Solar power – with a bigger push, we could have all the energy we as a species need from this abundant natural resource.
I’m also really glad to see the growth of the Fairtrade movement. If small-scale farmers are treated well and fairly, and paid for their hard work, those of us in the wealthy south can be justified in our desire for better, healthier products, like organic, and ‘shade-grown’ coffee, for instance, that we import in huge quantities from so-called ‘developing’ Countries. I’m watching the development of fairtrade coffee from places like Uganda and Rwanda. I want to see more fairtrade products sold in Israel.
What do you do to play your part in greening the earth?
Talk, write, plant things (I have 3 gardens in Jerusalem) and compost profusely to nurture the soil and all that grows in it.
Recycle (including all the cardboard that comes into our house going into the compost bin), read and debate; protest when moved to, and above all, walk upon the earth.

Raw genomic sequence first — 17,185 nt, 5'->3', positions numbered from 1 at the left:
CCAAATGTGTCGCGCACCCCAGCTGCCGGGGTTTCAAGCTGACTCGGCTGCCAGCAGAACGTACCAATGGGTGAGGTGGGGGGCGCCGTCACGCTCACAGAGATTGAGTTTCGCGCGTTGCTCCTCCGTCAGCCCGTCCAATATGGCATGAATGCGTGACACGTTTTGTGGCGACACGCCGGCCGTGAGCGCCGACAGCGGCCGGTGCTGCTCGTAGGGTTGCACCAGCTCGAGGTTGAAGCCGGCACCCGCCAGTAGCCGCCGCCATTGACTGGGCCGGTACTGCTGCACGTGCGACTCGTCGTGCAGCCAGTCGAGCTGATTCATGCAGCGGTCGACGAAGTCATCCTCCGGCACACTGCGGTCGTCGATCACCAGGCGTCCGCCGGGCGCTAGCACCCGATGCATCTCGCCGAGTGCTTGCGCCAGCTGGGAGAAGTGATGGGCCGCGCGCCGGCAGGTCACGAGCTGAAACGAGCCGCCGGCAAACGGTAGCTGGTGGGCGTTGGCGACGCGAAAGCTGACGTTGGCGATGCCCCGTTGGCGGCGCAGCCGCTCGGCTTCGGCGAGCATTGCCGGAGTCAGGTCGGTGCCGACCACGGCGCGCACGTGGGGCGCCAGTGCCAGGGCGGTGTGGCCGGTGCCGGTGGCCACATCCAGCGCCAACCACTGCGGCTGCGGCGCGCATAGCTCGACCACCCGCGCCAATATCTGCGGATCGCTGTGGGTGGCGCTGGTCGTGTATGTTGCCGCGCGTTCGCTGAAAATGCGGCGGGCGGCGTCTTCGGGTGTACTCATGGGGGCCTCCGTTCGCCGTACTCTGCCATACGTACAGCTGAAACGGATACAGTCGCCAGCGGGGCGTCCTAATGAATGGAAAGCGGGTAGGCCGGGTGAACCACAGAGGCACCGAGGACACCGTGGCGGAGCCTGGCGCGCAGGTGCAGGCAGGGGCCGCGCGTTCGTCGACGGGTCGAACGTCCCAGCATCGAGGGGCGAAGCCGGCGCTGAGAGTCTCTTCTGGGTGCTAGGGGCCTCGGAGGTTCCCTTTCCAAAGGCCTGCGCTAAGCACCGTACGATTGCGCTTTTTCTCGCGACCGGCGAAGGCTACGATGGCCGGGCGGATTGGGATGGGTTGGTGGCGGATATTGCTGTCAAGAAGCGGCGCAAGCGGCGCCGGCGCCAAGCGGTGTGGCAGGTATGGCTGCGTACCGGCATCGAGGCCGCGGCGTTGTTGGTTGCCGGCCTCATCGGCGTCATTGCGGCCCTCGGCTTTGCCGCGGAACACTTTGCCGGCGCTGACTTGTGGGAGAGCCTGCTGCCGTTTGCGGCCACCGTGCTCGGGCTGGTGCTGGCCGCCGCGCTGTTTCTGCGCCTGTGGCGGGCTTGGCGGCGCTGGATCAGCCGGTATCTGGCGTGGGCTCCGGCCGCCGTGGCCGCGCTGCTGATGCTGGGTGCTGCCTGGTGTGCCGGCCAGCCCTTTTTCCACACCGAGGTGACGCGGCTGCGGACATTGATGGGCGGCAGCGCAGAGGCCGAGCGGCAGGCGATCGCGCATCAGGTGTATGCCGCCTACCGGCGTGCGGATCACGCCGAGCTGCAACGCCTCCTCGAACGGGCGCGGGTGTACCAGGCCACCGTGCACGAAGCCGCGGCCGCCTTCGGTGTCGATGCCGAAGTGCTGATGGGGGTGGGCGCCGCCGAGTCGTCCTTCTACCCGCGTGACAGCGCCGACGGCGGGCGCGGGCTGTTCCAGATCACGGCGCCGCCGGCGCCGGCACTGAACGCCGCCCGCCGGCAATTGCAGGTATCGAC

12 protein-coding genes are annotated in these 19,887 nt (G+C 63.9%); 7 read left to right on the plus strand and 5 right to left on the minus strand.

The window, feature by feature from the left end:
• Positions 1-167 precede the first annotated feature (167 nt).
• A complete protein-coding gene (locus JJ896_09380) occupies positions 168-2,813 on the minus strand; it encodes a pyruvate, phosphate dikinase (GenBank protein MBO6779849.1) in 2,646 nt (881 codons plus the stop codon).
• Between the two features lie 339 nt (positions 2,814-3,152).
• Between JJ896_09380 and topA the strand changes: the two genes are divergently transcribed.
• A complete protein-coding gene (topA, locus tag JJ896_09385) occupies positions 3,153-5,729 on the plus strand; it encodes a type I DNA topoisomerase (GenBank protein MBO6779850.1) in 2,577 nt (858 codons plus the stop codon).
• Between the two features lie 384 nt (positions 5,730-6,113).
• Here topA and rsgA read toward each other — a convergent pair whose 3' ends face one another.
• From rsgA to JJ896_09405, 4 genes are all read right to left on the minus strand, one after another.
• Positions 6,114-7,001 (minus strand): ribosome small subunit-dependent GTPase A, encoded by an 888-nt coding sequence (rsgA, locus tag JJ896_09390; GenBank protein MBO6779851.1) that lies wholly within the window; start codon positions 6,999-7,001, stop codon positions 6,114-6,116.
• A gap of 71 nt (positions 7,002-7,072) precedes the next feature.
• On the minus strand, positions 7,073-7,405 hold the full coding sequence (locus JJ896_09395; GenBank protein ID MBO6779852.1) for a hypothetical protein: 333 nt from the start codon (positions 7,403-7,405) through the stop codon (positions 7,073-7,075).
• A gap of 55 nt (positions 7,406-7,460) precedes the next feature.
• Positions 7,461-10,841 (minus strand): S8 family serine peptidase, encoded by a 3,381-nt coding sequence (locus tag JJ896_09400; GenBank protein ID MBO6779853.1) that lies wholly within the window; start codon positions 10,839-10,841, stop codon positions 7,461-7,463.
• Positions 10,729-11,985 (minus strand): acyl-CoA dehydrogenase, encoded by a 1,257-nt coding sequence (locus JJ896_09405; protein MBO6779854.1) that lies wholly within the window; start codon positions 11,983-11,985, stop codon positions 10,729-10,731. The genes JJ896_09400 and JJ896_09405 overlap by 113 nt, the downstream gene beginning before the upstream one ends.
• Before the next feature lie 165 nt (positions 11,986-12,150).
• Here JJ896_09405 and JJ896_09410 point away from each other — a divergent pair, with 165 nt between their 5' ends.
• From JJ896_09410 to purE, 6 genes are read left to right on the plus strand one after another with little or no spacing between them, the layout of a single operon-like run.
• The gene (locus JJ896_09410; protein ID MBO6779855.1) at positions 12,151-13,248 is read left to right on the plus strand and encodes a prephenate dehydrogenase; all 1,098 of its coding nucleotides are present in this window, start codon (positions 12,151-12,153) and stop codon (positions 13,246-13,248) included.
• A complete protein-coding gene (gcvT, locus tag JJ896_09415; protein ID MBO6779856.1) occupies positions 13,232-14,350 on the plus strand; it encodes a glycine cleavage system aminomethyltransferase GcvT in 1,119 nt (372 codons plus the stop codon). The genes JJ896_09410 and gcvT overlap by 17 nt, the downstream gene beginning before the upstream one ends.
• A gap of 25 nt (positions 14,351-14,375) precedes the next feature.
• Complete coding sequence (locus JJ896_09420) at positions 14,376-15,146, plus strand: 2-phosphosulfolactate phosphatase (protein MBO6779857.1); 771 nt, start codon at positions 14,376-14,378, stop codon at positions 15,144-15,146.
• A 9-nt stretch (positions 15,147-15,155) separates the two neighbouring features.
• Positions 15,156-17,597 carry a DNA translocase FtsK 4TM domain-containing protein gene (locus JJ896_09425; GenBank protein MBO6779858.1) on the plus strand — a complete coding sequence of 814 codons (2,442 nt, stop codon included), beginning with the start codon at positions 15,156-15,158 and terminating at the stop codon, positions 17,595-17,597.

Over the last few months I’ve been developing a project offering personal Carbon Audits of peoples lives and homes. While still in the early stages, I have been inspired by the proliferation of carbon auditing in the UK (where many people offer this service, and some enlightened local Councils offer this to homes and businesses), and am drawing up a business model for this service to English-speaking interested folk here. Contact me for more information.
What are you reading now (green related)?
I love reading and reviewing books, so am loving reviewing green books (and coordinating other reviewers) for Green Prophet. I have a desk full of review copies, so I’ll will be kept busy for many months – this feeds my desire for knowledge on he subject; gives me ammunition for debate and informed action. It also broadens my vision for what ‘green’ and ‘eco’ really means.